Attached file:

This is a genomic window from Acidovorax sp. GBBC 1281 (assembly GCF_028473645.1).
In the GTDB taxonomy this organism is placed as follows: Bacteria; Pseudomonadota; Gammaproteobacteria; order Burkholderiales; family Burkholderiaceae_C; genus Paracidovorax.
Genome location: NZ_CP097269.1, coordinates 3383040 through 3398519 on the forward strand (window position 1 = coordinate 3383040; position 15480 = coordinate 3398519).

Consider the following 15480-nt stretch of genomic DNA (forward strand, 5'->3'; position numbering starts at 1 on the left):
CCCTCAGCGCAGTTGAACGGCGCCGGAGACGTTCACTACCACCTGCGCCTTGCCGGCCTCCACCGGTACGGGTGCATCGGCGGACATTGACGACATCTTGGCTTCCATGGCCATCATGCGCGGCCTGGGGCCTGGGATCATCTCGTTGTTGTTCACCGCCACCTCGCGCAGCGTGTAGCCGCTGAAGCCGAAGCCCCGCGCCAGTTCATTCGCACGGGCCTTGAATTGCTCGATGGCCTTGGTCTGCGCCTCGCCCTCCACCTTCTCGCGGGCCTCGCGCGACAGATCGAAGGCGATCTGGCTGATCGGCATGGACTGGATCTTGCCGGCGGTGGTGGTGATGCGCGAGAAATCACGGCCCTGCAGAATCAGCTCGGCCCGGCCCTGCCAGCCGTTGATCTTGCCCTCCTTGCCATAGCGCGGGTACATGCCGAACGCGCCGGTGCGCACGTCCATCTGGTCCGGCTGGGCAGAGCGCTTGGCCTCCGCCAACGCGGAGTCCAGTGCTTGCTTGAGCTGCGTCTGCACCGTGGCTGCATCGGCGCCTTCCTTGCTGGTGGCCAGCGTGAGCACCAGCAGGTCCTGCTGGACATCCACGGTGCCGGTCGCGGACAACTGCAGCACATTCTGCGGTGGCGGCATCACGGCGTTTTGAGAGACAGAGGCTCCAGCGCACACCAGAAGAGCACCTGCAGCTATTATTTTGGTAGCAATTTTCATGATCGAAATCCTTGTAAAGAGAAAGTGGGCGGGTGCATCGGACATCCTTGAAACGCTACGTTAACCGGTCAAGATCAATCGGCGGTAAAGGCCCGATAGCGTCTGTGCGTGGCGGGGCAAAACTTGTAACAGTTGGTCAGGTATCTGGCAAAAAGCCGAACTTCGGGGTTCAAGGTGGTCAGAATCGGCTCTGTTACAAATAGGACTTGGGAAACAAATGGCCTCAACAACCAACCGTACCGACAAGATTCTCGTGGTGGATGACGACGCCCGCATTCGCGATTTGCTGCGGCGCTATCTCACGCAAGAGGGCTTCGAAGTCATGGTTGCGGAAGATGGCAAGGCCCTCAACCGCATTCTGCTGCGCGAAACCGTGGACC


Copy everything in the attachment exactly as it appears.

This is a genomic window from Acidovorax sp. GBBC 1281 (assembly GCF_028473645.1).
In the GTDB taxonomy this organism is placed as follows: Bacteria; Pseudomonadota; Gammaproteobacteria; order Burkholderiales; family Burkholderiaceae_C; genus Paracidovorax.
Genome location: NZ_CP097269.1, coordinates 3383040 through 3398519 on the forward strand (window position 1 = coordinate 3383040; position 15480 = coordinate 3398519).

Consider the following 15480-nt stretch of genomic DNA (forward strand, 5'->3'; position numbering starts at 1 on the left):
CCCTCAGCGCAGTTGAACGGCGCCGGAGACGTTCACTACCACCTGCGCCTTGCCGGCCTCCACCGGTACGGGTGCATCGGCGGACATTGACGACATCTTGGCTTCCATGGCCATCATGCGCGGCCTGGGGCCTGGGATCATCTCGTTGTTGTTCACCGCCACCTCGCGCAGCGTGTAGCCGCTGAAGCCGAAGCCCCGCGCCAGTTCATTCGCACGGGCCTTGAATTGCTCGATGGCCTTGGTCTGCGCCTCGCCCTCCACCTTCTCGCGGGCCTCGCGCGACAGATCGAAGGCGATCTGGCTGATCGGCATGGACTGGATCTTGCCGGCGGTGGTGGTGATGCGCGAGAAATCACGGCCCTGCAGAATCAGCTCGGCCCGGCCCTGCCAGCCGTTGATCTTGCCCTCCTTGCCATAGCGCGGGTACATGCCGAACGCGCCGGTGCGCACGTCCATCTGGTCCGGCTGGGCAGAGCGCTTGGCCTCCGCCAACGCGGAGTCCAGTGCTTGCTTGAGCTGCGTCTGCACCGTGGCTGCATCGGCGCCTTCCTTGCTGGTGGCCAGCGTGAGCACCAGCAGGTCCTGCTGGACATCCACGGTGCCGGTCGCGGACAACTGCAGCACATTCTGCGGTGGCGGCATCACGGCGTTTTGAGAGACAGAGGCTCCAGCGCACACCAGAAGAGCACCTGCAGCTATTATTTTGGTAGCAATTTTCATGATCGAAATCCTTGTAAAGAGAAAGTGGGCGGGTGCATCGGACATCCTTGAAACGCTACGTTAACCGGTCAAGATCAATCGGCGGTAAAGGCCCGATAGCGTCTGTGCGTGGCGGGGCAAAACTTGTAACAGTTGGTCAGGTATCTGGCAAAAAGCCGAACTTCGGGGTTCAAGGTGGTCAGAATCGGCTCTGTTACAAATAGGACTTGGGAAACAAATGGCCTCAACAACCAACCGTACCGACAAGATTCTCGTGGTGGATGACGACGCCCGCATTCGCGATTTGCTGCGGCGCTATCTCACGCAAGAGGGCTTCGAAGTCATGGTTGCGGAAGATGGCAAGGCCCTCAACCGCATTCTGCTGCGCGAAACCGTGGACC